Where is she, where is she, he cries. The infirmarian shuffles and looks away, and dimly he knows that there cannot be a nun and a vagrant who were once lovers in the same monastery. If he doesn’t shut up, one of them will have to go, and he cannot inflict that on her and he cannot survive out there. He is an old man, and ruined in battle. She is an old woman and would be hunted down by the whole country, so he binds up his heart in silence. If this is the only, the last, way he can serve them, he will do it.


Where now are the horses, where now are the warriors, where are their seats, those heady evenings of flashing colour that vanish from his mind when he turns to look at them, where is his lord? Camelot stands in ruins, frost cracking the walls one stone from the next. Moss takes over, and grass springs up over the last of the corpses and the bones. No one goes there.

Lancelot cannot stay in the monastery, so close to her. Maybe a hero could, but he is not a hero. He is a man who desires, fierce and hot, and speaks selfishly and draws his sword even more selfishly. Either he wanders and dies, faithful to his lord and respectful of his lady, or he finds him and loves and serves him without fear. If he stays in this monastery any longer he will only ruin her shelter.

And so he goes, desolate as winter, across the land that is desolate with war and winter but beginning to forget both. He sleeps cold and hungry and in fits, waking with her taste in his mouth and the feeling of her breasts in his hands, and he forages for food and wood and cooks it over small smoky fires and walks on. Listening to his memories like a bard’s song will not feed or warm him, only drive him mad.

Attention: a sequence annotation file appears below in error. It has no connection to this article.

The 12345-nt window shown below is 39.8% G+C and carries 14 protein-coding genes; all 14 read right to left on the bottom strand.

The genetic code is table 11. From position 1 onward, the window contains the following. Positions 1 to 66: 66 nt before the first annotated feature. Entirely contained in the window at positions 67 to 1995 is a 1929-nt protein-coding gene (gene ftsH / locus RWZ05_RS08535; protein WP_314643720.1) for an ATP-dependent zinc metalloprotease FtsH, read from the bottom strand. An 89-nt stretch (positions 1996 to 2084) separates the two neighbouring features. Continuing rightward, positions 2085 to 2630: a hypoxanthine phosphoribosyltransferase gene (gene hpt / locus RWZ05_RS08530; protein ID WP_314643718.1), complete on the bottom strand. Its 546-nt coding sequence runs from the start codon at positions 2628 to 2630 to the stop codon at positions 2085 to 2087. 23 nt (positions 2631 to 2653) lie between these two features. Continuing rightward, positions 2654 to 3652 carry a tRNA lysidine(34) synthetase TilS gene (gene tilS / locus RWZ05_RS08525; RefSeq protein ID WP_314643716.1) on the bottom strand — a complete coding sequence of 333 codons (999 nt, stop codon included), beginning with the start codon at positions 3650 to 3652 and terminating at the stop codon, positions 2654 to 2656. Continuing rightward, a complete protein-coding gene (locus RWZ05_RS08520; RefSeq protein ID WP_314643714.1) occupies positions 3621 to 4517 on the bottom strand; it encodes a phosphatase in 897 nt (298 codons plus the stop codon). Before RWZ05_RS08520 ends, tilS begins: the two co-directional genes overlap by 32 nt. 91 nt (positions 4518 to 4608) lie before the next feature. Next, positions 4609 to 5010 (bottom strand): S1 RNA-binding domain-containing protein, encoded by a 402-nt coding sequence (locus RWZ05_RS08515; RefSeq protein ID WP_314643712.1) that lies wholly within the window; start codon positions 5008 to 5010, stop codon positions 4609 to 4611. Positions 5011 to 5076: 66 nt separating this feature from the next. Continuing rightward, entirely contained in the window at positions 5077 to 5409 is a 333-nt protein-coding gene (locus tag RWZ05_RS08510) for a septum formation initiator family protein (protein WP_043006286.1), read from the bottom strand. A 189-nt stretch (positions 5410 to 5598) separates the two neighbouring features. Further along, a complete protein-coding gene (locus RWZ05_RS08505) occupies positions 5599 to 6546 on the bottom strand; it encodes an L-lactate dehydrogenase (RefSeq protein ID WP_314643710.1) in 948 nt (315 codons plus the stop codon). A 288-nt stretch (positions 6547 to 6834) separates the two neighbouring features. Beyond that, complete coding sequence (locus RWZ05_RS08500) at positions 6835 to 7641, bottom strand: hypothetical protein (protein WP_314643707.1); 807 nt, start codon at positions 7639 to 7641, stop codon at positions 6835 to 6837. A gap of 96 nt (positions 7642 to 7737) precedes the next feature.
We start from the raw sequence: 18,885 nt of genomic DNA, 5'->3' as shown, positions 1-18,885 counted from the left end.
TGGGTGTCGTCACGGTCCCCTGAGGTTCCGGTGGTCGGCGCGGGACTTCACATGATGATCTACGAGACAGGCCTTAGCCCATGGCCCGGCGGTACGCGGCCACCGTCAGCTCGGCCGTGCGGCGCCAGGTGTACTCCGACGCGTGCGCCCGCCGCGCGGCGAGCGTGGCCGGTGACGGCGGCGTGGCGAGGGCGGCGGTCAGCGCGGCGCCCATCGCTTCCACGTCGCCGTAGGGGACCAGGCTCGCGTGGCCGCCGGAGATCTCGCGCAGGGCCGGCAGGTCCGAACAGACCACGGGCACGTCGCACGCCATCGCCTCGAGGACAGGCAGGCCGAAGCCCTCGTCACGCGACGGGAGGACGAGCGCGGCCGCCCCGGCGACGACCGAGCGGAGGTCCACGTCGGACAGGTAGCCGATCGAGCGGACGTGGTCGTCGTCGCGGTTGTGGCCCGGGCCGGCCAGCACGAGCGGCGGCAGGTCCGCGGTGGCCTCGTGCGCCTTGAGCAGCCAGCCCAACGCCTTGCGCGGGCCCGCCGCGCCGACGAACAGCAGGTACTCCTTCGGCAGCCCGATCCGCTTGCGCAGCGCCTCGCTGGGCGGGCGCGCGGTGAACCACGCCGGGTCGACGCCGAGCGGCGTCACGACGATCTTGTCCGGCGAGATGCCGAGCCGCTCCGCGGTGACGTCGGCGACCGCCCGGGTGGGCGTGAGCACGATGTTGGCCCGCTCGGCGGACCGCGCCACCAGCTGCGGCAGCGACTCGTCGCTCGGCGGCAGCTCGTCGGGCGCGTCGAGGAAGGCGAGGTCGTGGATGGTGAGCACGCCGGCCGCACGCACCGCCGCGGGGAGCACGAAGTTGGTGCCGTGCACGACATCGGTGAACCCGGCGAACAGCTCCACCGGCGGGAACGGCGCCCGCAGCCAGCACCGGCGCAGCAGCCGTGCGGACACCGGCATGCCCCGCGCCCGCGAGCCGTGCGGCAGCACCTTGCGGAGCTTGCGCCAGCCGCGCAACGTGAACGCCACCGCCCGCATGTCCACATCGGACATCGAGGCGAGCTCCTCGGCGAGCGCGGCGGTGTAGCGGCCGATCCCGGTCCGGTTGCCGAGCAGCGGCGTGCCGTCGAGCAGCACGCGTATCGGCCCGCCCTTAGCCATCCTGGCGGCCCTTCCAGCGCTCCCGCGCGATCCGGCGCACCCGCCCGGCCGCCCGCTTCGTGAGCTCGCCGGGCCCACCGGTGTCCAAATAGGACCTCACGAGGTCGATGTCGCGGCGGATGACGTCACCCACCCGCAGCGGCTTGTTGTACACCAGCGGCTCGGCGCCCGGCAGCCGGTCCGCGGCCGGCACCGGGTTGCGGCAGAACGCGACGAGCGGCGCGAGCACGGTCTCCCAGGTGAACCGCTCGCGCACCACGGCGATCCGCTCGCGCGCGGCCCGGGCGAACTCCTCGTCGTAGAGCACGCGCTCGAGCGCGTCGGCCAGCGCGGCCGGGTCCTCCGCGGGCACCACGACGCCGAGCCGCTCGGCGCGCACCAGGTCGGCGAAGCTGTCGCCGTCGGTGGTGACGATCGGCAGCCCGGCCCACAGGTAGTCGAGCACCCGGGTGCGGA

He keeps walking south and west until he comes into Arthur’s land, though what he will find in a dead man’s home he does not know. He sees very few people on the way, and those he sees do not acknowledge him as if they did not see him, as if he were not real. Is he so much an outcast?

And so he comes at last to a sod house with pigs and sheep and goats in the yard, and as he watches from a safe distance the door opens, showing yellow firelight from within, and a stooped, bearded man comes out. Lancelot’s heart stutters and stops for a moment, because he would know that man anywhere, even in the cold rain in what feels like another world. Without thinking about the possibility that Arthur might not want him back, he cries out and breaks into a stumbling run.